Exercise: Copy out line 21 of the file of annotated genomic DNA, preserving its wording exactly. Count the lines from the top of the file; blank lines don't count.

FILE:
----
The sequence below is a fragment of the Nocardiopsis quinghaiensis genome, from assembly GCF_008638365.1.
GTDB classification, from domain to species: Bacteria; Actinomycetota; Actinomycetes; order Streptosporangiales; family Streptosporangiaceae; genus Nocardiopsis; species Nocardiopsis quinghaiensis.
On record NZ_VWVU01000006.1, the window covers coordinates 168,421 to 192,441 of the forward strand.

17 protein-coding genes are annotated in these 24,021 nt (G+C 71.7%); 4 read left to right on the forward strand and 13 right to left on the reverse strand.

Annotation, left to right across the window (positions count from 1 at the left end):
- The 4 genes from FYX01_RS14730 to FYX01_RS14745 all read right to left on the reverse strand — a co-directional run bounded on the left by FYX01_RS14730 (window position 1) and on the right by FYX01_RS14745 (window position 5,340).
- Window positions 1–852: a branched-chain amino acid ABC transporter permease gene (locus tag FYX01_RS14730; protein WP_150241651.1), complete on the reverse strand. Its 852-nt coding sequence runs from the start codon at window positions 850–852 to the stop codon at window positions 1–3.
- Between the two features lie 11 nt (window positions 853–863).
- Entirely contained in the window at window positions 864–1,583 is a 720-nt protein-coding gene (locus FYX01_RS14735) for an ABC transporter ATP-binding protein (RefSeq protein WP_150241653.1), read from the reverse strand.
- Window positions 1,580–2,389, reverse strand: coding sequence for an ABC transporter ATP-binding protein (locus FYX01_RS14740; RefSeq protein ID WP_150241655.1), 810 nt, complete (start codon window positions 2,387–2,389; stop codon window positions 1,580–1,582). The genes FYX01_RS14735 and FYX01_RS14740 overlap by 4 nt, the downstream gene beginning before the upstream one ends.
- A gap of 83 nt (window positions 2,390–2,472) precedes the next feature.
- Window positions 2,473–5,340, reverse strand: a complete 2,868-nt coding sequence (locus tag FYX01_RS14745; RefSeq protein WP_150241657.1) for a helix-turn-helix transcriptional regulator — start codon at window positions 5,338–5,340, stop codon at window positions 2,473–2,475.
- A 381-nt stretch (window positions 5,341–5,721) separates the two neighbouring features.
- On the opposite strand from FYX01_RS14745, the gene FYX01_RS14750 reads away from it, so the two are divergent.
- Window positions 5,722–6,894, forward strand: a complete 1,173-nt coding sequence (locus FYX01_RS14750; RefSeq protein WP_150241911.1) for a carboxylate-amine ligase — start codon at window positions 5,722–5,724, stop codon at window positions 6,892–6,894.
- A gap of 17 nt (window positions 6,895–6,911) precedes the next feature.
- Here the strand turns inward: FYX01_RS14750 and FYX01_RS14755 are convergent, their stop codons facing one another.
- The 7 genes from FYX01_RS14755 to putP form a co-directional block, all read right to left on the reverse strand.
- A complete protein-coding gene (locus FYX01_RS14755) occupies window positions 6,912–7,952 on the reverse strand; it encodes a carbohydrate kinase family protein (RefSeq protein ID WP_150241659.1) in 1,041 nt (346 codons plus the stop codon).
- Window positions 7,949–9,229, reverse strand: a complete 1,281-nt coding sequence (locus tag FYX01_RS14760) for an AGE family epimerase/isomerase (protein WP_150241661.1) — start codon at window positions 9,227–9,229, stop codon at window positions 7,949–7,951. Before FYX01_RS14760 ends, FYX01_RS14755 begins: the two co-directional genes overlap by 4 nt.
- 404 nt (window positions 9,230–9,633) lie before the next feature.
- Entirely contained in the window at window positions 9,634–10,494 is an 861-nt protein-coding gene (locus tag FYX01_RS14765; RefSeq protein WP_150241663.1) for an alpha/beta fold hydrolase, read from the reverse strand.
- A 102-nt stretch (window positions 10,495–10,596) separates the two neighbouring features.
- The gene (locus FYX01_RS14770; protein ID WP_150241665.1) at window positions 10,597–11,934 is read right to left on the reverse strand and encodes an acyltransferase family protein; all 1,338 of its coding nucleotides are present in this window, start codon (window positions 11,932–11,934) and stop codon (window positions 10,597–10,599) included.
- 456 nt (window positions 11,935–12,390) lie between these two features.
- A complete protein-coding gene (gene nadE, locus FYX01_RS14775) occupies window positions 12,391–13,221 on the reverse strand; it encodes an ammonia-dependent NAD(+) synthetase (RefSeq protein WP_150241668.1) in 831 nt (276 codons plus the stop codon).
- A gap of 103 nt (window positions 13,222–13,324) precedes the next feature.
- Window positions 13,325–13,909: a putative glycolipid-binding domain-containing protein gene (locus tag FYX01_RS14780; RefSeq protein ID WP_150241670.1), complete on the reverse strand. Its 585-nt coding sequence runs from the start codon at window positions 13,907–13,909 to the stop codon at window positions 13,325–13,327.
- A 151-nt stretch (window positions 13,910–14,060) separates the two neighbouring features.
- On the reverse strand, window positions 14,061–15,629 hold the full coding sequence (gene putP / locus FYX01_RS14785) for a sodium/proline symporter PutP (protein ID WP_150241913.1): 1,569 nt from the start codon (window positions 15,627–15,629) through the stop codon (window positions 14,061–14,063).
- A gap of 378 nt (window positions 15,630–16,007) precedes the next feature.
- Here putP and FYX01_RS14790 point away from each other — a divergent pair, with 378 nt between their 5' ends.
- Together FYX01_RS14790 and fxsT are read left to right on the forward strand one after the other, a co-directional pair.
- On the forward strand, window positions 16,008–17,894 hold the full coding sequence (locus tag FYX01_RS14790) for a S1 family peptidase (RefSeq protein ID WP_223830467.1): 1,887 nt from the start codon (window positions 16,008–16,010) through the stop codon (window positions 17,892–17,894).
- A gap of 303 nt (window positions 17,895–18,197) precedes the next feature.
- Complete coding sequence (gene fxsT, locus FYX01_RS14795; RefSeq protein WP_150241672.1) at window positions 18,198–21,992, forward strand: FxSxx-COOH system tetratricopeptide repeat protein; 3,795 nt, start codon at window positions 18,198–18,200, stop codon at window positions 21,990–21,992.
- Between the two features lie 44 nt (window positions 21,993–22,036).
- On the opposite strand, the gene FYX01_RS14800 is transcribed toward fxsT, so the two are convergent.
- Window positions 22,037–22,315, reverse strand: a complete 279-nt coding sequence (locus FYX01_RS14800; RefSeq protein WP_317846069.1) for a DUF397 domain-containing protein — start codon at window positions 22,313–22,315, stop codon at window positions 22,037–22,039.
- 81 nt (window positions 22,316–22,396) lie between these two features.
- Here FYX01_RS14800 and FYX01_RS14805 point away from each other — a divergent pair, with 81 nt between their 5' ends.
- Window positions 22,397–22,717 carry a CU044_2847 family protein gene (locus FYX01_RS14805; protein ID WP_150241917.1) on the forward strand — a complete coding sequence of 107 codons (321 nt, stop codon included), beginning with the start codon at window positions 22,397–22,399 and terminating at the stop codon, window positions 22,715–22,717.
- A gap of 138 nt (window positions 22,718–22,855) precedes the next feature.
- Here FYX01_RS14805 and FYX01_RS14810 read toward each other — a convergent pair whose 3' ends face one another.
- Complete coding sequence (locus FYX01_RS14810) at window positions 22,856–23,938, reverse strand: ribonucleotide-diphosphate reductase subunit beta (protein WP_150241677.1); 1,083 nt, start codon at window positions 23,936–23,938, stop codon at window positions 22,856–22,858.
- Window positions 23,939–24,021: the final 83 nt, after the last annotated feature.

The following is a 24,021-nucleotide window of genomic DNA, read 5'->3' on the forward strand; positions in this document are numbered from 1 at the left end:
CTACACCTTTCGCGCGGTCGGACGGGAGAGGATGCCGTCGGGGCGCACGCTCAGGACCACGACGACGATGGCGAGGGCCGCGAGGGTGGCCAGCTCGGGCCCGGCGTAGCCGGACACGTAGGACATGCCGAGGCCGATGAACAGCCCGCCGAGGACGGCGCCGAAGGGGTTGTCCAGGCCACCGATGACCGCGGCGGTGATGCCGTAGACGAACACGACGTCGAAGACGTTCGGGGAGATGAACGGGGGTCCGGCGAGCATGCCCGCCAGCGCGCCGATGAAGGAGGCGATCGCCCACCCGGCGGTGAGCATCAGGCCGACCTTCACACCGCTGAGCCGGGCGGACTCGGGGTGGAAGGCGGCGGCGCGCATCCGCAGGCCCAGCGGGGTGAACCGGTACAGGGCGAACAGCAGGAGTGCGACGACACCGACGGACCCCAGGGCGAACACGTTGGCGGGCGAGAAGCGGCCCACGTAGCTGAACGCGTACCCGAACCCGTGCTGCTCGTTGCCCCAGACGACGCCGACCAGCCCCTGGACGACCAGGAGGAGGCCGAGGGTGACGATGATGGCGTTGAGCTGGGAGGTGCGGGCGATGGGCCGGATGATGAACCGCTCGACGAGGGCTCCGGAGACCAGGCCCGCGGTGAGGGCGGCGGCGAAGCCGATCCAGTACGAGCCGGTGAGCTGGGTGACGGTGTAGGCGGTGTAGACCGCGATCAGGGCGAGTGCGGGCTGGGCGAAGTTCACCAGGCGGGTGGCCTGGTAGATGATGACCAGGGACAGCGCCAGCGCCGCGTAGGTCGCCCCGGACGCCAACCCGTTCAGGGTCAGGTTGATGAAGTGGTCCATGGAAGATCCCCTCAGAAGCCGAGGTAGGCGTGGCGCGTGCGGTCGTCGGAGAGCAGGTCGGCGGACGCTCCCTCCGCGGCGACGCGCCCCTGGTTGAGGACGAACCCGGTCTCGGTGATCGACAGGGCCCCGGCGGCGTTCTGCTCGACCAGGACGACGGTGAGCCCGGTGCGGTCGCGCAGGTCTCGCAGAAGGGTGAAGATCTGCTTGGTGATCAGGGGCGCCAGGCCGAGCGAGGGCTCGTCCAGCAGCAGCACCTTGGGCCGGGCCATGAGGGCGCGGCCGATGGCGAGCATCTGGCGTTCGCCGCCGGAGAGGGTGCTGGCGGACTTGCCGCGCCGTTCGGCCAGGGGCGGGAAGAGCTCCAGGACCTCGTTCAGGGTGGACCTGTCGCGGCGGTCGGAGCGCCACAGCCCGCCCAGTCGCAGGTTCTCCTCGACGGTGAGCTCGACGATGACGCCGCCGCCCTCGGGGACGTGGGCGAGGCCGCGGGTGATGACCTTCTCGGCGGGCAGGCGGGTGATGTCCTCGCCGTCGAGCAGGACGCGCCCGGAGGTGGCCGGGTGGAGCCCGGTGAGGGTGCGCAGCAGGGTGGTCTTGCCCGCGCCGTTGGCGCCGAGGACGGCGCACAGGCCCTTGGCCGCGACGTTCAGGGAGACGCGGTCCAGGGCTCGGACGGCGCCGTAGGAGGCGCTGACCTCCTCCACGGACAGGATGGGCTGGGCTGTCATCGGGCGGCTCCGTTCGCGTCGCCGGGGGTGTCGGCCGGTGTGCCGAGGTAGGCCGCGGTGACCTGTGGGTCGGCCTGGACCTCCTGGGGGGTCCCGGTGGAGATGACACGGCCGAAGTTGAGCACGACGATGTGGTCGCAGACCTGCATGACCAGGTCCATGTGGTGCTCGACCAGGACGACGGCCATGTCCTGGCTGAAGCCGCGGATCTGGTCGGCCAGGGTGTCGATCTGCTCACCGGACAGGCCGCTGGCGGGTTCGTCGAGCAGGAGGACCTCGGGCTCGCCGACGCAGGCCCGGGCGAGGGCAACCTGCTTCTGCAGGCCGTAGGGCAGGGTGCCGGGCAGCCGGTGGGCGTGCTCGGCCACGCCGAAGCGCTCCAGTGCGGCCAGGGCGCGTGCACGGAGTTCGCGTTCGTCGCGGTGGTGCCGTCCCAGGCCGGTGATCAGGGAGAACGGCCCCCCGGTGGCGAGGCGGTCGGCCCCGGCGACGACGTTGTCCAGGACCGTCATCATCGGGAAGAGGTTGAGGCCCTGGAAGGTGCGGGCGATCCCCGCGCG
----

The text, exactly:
- 404 nt (window positions 9,230–9,633) lie before the next feature.